Okay, so taking a weekend all-inclusive trip to Mexico may not spark a lifelong friendship. But more travel companies are catering to people who wish it could. Travel mixers are skyrocketing, and you can even find women-only trips (no, they’re not just for lesbians, unless stated as such), as well as singles-only ones (no, they’re not just for meeting men). Try to find a company that emphasizes local customers; this will increase the chances of seeing someone you’ve met abroad after the trip is over.
5. Work or volunteer
The tried-and-true way to make friends has been and still is through work, unless you work from home. So, if you work at an office and aren’t happy with the quality of your friendships there, then it might be time to ask yourself why. Do you like what you do and where you do it, or do you hate the people you work with? If you’re getting little joy out of your workplace you might consider changing jobs.
But if changing jobs isn’t wanted or needed, then consider volunteering at a place that interests you. If you don’t have time to regularly volunteer, then consider volunteering at an event. Charity events are not what they used to be. More and more are figuring out that people are hungry for opportunities to meet others, so many charities have begun to put a great emphasis on bringing local people together in an environment conducive to forging relationships, like tree-planting at a local watershed, a community park clean-up day, or building a house in a nearby underdeveloped neighborhood. Because charities are grappling for new ways to draw people to their events, increasingly, their events are finished off with a mixer, such as a barbecue, or even cocktails at a local establishment.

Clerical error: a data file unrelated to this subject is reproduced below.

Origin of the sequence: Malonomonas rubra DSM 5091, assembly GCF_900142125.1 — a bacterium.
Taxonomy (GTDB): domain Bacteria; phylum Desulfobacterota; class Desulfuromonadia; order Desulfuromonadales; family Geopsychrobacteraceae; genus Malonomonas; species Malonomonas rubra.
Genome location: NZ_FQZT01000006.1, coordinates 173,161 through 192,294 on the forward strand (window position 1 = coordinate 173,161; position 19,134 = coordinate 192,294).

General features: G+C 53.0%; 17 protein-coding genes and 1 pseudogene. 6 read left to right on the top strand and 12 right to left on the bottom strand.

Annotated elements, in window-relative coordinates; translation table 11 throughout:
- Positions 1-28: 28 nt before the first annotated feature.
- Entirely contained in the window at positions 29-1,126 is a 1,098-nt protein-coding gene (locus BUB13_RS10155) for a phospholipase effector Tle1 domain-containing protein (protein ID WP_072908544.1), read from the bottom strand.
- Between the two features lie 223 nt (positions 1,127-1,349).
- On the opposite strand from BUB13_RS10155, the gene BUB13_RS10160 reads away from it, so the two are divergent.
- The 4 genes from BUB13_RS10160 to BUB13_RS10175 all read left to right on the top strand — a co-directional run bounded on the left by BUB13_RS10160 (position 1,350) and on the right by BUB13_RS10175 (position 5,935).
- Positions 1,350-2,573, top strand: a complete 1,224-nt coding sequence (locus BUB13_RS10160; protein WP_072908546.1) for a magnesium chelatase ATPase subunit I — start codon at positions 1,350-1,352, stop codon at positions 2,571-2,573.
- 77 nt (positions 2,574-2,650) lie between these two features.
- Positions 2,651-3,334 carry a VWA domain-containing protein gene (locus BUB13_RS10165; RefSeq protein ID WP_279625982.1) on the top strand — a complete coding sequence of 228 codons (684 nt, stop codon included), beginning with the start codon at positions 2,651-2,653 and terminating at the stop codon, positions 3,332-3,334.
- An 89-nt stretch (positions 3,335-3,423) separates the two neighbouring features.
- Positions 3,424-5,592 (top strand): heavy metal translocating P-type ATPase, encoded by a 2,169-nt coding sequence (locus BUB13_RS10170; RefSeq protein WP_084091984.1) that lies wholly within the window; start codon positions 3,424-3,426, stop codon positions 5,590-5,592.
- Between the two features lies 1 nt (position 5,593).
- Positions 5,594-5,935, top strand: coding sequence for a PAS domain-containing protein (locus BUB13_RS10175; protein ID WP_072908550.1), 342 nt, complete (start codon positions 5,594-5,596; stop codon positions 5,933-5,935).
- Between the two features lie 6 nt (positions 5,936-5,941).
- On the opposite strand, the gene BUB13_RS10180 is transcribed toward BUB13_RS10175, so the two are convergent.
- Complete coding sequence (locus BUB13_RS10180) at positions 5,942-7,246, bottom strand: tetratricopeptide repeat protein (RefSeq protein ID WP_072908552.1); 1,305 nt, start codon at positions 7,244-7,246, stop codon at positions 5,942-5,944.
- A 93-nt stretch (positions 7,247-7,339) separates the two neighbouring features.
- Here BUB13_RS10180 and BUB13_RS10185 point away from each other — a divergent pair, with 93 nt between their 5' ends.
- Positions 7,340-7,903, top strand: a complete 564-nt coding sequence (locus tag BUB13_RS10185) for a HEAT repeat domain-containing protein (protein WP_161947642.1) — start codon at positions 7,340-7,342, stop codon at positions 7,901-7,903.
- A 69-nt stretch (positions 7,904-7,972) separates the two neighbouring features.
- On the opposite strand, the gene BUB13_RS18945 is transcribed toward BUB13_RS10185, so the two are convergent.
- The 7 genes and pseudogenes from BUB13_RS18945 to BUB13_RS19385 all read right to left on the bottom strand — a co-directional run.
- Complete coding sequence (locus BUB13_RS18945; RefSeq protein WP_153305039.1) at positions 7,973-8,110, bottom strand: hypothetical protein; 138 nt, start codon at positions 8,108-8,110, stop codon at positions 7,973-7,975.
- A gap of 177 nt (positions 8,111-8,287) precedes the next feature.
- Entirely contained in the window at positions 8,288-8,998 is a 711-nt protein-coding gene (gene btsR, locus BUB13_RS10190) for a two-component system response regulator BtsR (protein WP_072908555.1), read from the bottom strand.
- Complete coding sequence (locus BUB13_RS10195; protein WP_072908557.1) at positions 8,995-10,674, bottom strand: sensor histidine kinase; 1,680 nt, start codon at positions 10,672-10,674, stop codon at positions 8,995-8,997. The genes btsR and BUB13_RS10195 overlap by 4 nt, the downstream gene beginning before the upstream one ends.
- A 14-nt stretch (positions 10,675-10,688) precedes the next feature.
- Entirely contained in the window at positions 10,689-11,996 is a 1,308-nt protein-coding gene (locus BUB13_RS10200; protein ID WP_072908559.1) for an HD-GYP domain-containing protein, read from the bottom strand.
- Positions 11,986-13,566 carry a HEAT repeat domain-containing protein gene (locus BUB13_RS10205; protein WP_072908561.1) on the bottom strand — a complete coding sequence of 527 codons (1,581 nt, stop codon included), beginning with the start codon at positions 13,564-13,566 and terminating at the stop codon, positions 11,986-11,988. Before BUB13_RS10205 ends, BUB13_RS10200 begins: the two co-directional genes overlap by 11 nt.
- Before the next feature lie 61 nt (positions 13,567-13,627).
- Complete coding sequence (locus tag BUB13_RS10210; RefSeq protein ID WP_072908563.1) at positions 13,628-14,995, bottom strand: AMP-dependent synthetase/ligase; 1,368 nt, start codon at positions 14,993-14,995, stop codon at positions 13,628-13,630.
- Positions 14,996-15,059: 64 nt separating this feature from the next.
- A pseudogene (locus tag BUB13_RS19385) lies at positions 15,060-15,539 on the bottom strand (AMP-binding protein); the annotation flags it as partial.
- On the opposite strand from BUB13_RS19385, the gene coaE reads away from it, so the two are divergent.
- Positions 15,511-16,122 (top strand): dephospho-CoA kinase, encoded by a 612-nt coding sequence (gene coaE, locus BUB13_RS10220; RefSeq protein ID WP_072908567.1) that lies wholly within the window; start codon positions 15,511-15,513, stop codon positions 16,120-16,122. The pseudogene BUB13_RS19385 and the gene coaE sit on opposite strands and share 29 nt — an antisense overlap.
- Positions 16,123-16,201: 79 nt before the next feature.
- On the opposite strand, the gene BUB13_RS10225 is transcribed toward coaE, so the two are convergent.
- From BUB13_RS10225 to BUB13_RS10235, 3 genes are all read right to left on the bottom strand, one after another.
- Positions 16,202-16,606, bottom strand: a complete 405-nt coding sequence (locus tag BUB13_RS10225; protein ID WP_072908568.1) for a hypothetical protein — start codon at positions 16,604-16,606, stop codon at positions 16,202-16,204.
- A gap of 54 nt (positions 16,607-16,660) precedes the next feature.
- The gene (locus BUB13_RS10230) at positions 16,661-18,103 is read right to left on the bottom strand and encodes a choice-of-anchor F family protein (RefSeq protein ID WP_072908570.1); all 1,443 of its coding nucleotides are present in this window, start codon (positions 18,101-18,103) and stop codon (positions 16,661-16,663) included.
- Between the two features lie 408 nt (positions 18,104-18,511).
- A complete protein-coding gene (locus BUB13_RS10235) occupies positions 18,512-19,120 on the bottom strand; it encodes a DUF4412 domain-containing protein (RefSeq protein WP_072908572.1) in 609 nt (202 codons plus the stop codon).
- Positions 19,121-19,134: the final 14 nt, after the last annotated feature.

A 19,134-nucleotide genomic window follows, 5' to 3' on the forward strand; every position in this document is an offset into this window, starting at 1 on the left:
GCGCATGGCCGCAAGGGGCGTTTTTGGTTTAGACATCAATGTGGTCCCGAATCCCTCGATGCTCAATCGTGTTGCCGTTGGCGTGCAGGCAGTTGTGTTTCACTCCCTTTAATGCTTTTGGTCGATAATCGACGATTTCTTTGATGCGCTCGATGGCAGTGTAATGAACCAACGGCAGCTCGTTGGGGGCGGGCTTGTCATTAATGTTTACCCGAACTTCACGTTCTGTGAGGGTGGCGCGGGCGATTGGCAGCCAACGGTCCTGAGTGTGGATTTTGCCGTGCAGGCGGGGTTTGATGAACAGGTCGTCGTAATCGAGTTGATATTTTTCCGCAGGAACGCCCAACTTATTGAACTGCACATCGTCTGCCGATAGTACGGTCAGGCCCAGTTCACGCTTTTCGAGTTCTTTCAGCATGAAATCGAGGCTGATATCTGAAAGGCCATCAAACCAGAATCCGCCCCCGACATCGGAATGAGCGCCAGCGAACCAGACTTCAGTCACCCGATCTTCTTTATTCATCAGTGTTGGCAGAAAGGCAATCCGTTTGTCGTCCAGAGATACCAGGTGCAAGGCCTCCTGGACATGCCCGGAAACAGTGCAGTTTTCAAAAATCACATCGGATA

6. Make your online world work offline
Don’t ignore the power of the web. If you’re a Twitter-aholic, then check out if there’s a Twestival event near you. Launched just this year, Twestival is a series of local charity events that bring Twitterers together at a local venue to raise money for charity, such as helping to increase the availability of clean water in the developing world. It’s a great opportunity to turn an online relationship into a face-to-face friendship, while also doing some good.
Another social networking site to check out is Meetup.com, a forum for hooking up people in the real world who share similar interests. Just type in your city and peruse all the groups out there. If you don’t find one you like, then seize the day and launch one of your own’you don’t have to know anybody, just post the group you want to create and wait for others like you to join. Keep in the know about other emerging opportunities at various social networking sites’turns out we’re all in the same boat, and searching for ways to connect.
7. Hands down, the best place to meet people
Anywhere your TV isn’t.
Need to break the ice with someone new? Try a joke or funny story’there are plenty to choose from in Laughter: The Best Medicine, available now in the Best Health Store.
Where did you meet your best friends? Share your stories in the comments.